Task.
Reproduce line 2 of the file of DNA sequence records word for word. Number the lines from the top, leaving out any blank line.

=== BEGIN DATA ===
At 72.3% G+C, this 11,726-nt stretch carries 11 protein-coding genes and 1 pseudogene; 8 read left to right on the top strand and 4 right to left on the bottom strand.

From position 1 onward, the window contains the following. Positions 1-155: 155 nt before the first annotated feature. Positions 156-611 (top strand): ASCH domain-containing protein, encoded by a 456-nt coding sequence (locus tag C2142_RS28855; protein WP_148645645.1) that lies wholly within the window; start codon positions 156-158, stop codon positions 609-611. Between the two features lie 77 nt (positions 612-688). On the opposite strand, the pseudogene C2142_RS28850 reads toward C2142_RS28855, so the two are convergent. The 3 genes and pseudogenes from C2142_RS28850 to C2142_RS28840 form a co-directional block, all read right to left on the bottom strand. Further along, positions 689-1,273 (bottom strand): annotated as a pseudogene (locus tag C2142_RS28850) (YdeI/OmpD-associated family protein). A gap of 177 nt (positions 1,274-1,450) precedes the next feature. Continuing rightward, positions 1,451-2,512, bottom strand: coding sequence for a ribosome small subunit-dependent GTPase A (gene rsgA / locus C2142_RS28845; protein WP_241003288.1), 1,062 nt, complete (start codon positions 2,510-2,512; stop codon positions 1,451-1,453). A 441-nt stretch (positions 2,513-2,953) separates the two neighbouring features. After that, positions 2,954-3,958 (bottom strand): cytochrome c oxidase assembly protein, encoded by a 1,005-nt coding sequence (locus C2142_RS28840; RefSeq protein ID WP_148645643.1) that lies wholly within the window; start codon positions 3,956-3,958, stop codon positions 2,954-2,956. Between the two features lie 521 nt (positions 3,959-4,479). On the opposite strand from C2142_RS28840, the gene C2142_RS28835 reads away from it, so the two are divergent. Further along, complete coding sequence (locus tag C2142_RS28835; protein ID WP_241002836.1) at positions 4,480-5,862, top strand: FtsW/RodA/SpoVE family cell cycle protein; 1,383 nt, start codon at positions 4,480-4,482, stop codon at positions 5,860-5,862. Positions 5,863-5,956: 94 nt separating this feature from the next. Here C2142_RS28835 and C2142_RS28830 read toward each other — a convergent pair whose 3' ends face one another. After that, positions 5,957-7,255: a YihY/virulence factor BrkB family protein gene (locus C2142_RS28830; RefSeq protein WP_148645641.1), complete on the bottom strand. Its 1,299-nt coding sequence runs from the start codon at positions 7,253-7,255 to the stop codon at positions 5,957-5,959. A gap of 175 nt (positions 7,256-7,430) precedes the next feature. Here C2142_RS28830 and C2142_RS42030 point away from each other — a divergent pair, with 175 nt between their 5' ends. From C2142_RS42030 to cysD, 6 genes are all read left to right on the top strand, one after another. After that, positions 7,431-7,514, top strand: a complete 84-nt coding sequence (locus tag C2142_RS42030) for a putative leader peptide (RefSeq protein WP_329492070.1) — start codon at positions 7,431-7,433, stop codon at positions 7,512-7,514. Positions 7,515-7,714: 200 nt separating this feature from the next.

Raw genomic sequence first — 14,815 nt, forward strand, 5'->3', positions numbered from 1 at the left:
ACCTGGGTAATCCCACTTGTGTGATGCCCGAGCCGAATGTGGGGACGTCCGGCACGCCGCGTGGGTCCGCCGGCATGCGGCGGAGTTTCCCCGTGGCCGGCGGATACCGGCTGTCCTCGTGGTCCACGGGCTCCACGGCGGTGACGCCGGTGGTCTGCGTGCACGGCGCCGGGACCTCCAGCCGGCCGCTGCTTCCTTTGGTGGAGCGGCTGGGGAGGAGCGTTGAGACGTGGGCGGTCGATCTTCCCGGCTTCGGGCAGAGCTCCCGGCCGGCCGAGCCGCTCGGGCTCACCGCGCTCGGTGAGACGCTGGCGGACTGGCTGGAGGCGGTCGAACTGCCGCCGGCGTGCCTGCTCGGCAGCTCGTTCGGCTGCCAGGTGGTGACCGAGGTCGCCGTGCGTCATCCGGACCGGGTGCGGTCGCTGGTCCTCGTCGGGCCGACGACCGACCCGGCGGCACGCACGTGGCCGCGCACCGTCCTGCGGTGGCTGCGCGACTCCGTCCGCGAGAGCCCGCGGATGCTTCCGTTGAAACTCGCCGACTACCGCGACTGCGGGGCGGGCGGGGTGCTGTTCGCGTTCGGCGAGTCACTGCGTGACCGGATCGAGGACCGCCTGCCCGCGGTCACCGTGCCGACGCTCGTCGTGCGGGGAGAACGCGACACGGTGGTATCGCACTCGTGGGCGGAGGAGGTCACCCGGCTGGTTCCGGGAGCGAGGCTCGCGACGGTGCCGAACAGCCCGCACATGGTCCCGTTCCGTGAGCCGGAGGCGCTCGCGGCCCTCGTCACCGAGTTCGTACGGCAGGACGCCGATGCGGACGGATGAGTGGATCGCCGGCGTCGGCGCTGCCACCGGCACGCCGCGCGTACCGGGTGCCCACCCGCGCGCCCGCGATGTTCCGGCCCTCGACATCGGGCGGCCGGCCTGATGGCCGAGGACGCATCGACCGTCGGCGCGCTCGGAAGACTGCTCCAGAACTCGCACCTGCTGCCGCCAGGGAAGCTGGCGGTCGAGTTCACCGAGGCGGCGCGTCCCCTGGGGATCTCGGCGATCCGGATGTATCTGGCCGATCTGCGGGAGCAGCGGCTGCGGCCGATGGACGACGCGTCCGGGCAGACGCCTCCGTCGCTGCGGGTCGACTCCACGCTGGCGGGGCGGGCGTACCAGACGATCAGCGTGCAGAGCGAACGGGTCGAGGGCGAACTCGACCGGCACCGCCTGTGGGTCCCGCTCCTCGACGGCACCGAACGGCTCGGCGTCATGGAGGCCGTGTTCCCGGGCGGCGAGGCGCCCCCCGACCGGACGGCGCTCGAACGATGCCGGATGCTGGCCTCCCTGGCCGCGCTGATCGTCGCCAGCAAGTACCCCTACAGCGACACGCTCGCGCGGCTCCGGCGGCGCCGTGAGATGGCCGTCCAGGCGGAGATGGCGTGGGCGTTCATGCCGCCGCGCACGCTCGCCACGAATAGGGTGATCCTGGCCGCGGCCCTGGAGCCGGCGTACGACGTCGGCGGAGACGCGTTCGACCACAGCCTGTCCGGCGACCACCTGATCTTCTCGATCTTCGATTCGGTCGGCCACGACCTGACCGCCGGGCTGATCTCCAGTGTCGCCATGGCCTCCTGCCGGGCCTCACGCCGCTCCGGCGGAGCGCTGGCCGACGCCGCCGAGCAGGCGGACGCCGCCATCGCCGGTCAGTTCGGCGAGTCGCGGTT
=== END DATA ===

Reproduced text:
From position 1 onward, the window contains the following. Positions 1-155: 155 nt before the first annotated feature. Positions 156-611 (top strand): ASCH domain-containing protein, encoded by a 456-nt coding sequence (locus tag C2142_RS28855; protein WP_148645645.1) that lies wholly within the window; start codon positions 156-158, stop codon positions 609-611. Between the two features lie 77 nt (positions 612-688). On the opposite strand, the pseudogene C2142_RS28850 reads toward C2142_RS28855, so the two are convergent. The 3 genes and pseudogenes from C2142_RS28850 to C2142_RS28840 form a co-directional block, all read right to left on the bottom strand. Further along, positions 689-1,273 (bottom strand): annotated as a pseudogene (locus tag C2142_RS28850) (YdeI/OmpD-associated family protein). A gap of 177 nt (positions 1,274-1,450) precedes the next feature. Continuing rightward, positions 1,451-2,512, bottom strand: coding sequence for a ribosome small subunit-dependent GTPase A (gene rsgA / locus C2142_RS28845; protein WP_241003288.1), 1,062 nt, complete (start codon positions 2,510-2,512; stop codon positions 1,451-1,453). A 441-nt stretch (positions 2,513-2,953) separates the two neighbouring features. After that, positions 2,954-3,958 (bottom strand): cytochrome c oxidase assembly protein, encoded by a 1,005-nt coding sequence (locus C2142_RS28840; RefSeq protein ID WP_148645643.1) that lies wholly within the window; start codon positions 3,956-3,958, stop codon positions 2,954-2,956. Between the two features lie 521 nt (positions 3,959-4,479). On the opposite strand from C2142_RS28840, the gene C2142_RS28835 reads away from it, so the two are divergent. Further along, complete coding sequence (locus tag C2142_RS28835; protein ID WP_241002836.1) at positions 4,480-5,862, top strand: FtsW/RodA/SpoVE family cell cycle protein; 1,383 nt, start codon at positions 4,480-4,482, stop codon at positions 5,860-5,862. Positions 5,863-5,956: 94 nt separating this feature from the next. Here C2142_RS28835 and C2142_RS28830 read toward each other — a convergent pair whose 3' ends face one another. After that, positions 5,957-7,255: a YihY/virulence factor BrkB family protein gene (locus C2142_RS28830; RefSeq protein WP_148645641.1), complete on the bottom strand. Its 1,299-nt coding sequence runs from the start codon at positions 7,253-7,255 to the stop codon at positions 5,957-5,959. A gap of 175 nt (positions 7,256-7,430) precedes the next feature. Here C2142_RS28830 and C2142_RS42030 point away from each other — a divergent pair, with 175 nt between their 5' ends. From C2142_RS42030 to cysD, 6 genes are all read left to right on the top strand, one after another. After that, positions 7,431-7,514, top strand: a complete 84-nt coding sequence (locus tag C2142_RS42030) for a putative leader peptide (RefSeq protein WP_329492070.1) — start codon at positions 7,431-7,433, stop codon at positions 7,512-7,514. Positions 7,515-7,714: 200 nt separating this feature from the next.